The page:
Kim West

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Kim West
Born 1959 (age 57–58)
Gloucester, England
Nationality British
Occupation Fashion designer
Known for bringing latex into mainstream fashion
Spouse(s) Adam Boome
Children 2
Website http://www.kimwest.co.uk

Kim West (born 1959 in Gloucester, England) is a cult British fashion designer working mostly in latex. She was one of the first designers to bring latex into mainstream fashion.

Early life[edit]

Although having no formal training in fashion, West had designed clothes for herself from an early age. When she made a dress out of latex in 1984, it received so much attention that she began making it for others.

Fashion[edit]

Her designs found early success with such notables as Adam Ant, Samantha Fox and Tony James, but she wanted to reach ordinary women. In 1986 her latex cowgirl dress made the front cover of the Telegraph magazine. However, the association of latex with fetish was too much for many of the Telegraph's readers and the cover prompted a flurry of complaints. A later photoshoot for the Tatler even prompted a complaint from Cardinal Basil Hume.[1]

In 1987 West opened her first shop in Kensington Market. By then her clothes were appearing regularly in publications such as ID, 19, Company, Sky Magazine, Honey, Sunday Mirror Magazine. Although gaining acceptability, latex was still controversial enough to warrant comments in the press "Kim has even sold an outfit to Kylie 'pure-as-the-driven-snow' Minogue".[2] The battle to get into the mainstream was helped when designs were worn by establishment celebrities such as Janet Street-Porter, swimmer Sharron Davies, Helena Bonham Carter, and Isabella Rossellini. They were seen in films such as Mona Lisa. Oscar-winning costume designer Sandy Powell used her clothes for avant garde dance group: the Cholmondeleys and Featherstonehaughs.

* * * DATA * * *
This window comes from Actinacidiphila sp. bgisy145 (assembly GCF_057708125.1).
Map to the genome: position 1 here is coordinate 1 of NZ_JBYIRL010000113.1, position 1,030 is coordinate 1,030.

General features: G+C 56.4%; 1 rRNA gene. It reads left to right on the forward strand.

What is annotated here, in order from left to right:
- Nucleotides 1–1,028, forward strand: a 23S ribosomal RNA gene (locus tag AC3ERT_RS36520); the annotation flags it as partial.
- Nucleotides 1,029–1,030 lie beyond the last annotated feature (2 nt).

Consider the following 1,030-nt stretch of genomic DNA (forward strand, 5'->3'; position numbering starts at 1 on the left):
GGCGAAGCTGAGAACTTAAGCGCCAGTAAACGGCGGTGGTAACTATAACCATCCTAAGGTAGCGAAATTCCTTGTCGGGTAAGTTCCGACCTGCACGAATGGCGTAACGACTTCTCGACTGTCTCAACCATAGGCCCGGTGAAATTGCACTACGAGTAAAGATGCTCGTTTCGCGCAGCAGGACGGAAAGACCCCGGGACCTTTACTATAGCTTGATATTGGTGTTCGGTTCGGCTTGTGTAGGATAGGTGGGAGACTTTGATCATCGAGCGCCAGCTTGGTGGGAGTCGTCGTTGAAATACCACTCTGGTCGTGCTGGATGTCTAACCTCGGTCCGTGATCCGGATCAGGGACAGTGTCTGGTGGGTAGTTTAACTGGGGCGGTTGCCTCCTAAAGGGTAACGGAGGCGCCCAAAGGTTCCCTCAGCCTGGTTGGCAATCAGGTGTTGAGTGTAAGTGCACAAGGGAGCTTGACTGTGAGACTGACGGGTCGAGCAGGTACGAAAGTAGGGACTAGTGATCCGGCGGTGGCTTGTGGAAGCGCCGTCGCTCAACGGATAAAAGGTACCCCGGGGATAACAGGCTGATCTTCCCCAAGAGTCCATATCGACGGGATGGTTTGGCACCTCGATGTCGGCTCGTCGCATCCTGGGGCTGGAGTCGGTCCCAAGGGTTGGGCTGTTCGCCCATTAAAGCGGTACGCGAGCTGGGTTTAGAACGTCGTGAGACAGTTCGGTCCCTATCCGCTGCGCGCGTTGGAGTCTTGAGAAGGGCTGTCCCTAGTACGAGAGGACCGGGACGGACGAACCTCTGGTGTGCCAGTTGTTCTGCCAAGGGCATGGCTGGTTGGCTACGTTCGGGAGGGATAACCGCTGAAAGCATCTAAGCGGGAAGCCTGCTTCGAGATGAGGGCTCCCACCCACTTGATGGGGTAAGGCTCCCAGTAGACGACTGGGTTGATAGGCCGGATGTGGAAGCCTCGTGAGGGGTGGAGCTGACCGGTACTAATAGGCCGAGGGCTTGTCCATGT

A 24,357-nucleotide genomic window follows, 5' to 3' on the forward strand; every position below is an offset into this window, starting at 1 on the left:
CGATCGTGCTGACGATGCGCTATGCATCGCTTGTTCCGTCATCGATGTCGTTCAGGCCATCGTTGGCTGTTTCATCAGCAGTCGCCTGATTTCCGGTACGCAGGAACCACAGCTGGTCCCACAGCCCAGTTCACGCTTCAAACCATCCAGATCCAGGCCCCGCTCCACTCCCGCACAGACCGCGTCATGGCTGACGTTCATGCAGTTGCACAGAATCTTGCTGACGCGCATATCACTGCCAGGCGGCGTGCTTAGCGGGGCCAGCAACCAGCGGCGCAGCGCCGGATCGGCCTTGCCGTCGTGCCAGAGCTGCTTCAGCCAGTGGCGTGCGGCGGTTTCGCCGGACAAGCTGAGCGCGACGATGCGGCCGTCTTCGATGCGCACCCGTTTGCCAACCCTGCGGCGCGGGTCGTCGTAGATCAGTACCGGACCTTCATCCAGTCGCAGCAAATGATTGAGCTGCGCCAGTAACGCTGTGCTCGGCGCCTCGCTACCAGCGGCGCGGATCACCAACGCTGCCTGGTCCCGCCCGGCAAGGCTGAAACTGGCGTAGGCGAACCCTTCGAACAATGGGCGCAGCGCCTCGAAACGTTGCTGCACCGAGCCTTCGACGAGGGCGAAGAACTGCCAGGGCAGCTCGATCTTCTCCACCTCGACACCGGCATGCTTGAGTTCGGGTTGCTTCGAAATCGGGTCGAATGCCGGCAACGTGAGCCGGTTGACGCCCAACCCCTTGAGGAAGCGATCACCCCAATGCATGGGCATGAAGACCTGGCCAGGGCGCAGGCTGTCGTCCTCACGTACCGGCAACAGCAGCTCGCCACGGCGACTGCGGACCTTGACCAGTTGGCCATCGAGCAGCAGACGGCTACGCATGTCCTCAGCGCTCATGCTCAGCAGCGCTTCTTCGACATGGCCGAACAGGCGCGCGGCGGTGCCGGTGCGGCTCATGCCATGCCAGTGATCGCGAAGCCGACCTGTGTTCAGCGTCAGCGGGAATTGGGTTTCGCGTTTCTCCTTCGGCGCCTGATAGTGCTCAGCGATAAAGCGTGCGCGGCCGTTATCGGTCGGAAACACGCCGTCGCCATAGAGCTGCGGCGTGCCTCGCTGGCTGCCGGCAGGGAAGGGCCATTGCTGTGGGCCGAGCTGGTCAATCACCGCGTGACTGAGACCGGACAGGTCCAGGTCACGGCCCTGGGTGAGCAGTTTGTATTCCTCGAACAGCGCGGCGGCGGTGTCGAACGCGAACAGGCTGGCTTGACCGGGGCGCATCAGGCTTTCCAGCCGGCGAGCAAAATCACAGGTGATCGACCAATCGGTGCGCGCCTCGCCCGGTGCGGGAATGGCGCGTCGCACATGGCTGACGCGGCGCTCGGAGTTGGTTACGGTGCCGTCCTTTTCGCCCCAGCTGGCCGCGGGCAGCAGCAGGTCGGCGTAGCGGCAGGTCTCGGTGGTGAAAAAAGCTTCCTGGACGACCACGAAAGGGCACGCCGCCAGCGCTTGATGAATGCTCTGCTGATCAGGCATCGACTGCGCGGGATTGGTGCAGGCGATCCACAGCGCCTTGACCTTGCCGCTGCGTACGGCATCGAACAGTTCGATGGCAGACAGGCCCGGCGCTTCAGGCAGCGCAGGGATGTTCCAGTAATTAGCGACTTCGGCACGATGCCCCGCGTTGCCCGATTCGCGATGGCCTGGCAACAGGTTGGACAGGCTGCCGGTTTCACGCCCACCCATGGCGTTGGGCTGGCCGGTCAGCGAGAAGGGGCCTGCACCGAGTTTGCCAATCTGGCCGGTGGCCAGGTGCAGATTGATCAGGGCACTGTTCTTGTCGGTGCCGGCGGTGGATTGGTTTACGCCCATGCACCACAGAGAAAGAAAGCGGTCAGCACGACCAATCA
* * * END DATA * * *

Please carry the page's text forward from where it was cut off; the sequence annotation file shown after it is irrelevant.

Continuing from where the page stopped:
She was the first designer to print onto latex, an expensive and difficult process due to the elasticity of rubber.

In 1988 she went into partnership with Jessamy Calkin opening the shop Heels of London selling shoes to the likes of Madonna. She also made clothes for designer Vivienne Westwood.

Television[edit]

In 1992 West closed down Kim West Clothing in order to make a controversial documentary for Channel 4. The Sex Hunters depicted the "new lad" in a way which had never been seen on television. The subject of the documentary was quoted as saying: "In the weeks before the documentary I began to get worried we were going to get lynched... The day after [transmission] we went to London, the reaction was just incredible, people were stopping us in the street."[3]

Personal life[edit]

In 1994 West moved to Los Angeles she returned to London in 2000.

Re-launch[edit]

In 2009 Kim West Clothing was re-launched on the internet. By this time latex was more acceptable and prompted no complaints when the story was picked up by the Telegraph: "THE LATEX NEWS Twenty-five years after she pioneered the idea, Kim West is launching a new collection of latex clothing for the discerning female.”"[4]

In 1992 West was asked by Jonathan Ross in a television interview if women would be wearing latex to the supermarket by the time she was 60, she replied confidently "Absolutely". She remains the only designer to be making predominantly latex clothing which can be worn in everyday situations.

References[edit]

  1. ^ 'Cardinal Attacks Fashion Feature' The Independent 27 April 1988
  2. ^ The Face January 1990
  3. ^ Male impersonators: men performing masculinity By Mark Simpson
  4. ^ Saturday Telegraph magazine 5 December 2009

External links[edit]

Official website